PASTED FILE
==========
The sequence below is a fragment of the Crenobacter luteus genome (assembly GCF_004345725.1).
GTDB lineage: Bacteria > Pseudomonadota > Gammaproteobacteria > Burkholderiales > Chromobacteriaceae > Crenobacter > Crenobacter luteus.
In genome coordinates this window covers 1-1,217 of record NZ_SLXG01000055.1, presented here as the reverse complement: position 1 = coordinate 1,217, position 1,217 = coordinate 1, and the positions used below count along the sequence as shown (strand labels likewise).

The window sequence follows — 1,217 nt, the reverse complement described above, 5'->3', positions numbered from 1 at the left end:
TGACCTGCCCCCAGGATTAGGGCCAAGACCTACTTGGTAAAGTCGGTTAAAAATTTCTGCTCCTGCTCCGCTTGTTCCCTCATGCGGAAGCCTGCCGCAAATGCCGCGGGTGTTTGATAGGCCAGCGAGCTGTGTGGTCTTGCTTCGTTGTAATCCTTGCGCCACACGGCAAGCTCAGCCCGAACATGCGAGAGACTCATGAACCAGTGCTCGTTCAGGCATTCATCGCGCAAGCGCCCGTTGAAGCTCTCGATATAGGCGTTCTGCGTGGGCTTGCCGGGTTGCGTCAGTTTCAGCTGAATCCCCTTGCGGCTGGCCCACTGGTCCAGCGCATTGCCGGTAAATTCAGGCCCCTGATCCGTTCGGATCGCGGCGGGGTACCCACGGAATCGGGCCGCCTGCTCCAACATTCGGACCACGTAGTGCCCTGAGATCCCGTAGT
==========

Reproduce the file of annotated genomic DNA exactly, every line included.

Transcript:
The sequence below is a fragment of the Crenobacter luteus genome (assembly GCF_004345725.1).
GTDB lineage: Bacteria > Pseudomonadota > Gammaproteobacteria > Burkholderiales > Chromobacteriaceae > Crenobacter > Crenobacter luteus.
In genome coordinates this window covers 1-1,217 of record NZ_SLXG01000055.1, presented here as the reverse complement: position 1 = coordinate 1,217, position 1,217 = coordinate 1, and the positions used below count along the sequence as shown (strand labels likewise).

The window sequence follows — 1,217 nt, the reverse complement described above, 5'->3', positions numbered from 1 at the left end:
TGACCTGCCCCCAGGATTAGGGCCAAGACCTACTTGGTAAAGTCGGTTAAAAATTTCTGCTCCTGCTCCGCTTGTTCCCTCATGCGGAAGCCTGCCGCAAATGCCGCGGGTGTTTGATAGGCCAGCGAGCTGTGTGGTCTTGCTTCGTTGTAATCCTTGCGCCACACGGCAAGCTCAGCCCGAACATGCGAGAGACTCATGAACCAGTGCTCGTTCAGGCATTCATCGCGCAAGCGCCCGTTGAAGCTCTCGATATAGGCGTTCTGCGTGGGCTTGCCGGGTTGCGTCAGTTTCAGCTGAATCCCCTTGCGGCTGGCCCACTGGTCCAGCGCATTGCCGGTAAATTCAGGCCCCTGATCCGTTCGGATCGCGGCGGGGTACCCACGGAATCGGGCCGCCTGCTCCAACATTCGGACCACGTAGTGCCCTGAGATCCCGTAGT